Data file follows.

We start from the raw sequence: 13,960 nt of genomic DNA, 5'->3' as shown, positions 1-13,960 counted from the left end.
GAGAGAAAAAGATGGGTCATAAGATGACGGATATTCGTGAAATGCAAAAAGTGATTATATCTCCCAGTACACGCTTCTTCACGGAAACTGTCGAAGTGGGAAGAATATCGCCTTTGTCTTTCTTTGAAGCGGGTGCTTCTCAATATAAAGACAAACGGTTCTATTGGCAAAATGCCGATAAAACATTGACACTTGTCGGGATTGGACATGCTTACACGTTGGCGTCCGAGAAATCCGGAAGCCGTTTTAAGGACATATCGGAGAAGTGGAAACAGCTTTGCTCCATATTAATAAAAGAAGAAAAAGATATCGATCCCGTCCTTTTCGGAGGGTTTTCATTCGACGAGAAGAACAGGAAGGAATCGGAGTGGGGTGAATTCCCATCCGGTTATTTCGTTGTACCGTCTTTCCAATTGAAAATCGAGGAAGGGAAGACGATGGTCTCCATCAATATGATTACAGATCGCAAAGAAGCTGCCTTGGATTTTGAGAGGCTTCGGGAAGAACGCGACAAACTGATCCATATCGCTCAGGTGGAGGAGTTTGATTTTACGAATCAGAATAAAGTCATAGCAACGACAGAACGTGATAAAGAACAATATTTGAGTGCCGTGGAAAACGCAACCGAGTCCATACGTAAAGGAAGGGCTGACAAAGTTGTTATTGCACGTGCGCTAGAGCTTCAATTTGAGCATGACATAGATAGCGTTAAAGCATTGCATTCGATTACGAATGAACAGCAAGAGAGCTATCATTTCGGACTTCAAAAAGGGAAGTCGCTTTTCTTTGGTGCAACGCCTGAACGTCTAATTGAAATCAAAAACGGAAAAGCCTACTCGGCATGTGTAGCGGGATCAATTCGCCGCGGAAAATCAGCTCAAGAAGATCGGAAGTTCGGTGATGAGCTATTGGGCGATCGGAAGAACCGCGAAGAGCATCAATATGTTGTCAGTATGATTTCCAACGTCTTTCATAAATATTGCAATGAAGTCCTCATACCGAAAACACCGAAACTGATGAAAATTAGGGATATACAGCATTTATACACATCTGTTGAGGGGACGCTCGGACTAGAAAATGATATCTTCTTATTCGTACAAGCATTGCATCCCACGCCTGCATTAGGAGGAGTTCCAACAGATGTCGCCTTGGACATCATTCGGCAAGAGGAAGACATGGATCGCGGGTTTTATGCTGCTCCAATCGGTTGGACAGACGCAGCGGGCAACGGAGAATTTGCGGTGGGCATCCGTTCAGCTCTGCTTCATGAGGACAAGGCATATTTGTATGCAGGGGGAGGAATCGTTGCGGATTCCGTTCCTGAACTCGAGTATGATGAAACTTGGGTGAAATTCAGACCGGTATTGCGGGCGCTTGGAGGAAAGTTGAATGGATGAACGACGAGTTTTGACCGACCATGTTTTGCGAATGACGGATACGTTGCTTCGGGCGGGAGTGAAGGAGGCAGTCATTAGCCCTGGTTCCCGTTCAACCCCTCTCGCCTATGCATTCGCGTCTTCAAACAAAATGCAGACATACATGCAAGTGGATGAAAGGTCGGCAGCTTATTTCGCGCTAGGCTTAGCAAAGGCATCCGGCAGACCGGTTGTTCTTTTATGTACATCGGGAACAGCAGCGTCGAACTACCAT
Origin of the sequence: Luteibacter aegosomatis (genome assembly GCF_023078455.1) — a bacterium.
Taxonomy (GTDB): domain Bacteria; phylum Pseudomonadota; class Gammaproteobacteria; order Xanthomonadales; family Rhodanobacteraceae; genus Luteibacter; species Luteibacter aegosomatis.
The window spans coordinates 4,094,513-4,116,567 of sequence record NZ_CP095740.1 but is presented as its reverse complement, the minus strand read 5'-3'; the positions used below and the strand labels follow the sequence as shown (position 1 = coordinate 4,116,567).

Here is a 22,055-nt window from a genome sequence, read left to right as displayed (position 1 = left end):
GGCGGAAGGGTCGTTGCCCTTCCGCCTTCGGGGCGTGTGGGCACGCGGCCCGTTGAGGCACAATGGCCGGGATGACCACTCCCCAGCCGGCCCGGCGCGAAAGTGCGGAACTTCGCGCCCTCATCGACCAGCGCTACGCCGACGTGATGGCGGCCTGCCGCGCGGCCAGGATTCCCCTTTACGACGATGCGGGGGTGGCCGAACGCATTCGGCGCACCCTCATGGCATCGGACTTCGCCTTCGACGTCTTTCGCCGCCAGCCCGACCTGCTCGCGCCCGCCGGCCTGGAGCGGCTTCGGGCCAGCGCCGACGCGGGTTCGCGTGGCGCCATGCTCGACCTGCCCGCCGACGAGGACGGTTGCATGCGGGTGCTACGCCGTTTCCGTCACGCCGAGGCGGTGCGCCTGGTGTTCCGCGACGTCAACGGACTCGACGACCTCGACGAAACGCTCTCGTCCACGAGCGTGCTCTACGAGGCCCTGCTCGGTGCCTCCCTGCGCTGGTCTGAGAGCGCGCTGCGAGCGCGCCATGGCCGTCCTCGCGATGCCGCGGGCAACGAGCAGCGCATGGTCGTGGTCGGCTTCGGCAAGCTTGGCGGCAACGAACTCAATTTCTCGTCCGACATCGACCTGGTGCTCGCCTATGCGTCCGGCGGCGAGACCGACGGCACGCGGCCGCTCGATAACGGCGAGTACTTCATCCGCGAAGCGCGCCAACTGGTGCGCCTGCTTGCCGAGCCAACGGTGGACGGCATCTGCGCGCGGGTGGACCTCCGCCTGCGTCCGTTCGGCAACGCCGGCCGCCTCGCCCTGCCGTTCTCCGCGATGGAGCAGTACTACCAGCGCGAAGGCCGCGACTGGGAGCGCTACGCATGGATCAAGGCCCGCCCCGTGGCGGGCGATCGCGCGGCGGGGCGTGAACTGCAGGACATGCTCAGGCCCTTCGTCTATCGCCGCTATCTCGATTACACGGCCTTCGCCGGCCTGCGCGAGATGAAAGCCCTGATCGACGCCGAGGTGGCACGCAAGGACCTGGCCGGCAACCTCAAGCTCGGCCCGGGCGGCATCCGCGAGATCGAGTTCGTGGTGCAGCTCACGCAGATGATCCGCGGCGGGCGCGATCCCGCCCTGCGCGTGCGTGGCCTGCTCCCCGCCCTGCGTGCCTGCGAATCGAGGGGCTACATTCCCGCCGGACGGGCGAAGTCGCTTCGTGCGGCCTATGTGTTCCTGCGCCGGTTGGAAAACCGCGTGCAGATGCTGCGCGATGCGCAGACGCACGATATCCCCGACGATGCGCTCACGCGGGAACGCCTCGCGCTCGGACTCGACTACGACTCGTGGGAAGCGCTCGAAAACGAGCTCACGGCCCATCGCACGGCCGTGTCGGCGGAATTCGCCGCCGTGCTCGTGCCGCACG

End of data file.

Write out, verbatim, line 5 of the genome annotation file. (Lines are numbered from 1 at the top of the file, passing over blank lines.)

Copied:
The window spans coordinates 4,094,513-4,116,567 of sequence record NZ_CP095740.1 but is presented as its reverse complement, the minus strand read 5'-3'; the positions used below and the strand labels follow the sequence as shown (position 1 = coordinate 4,116,567).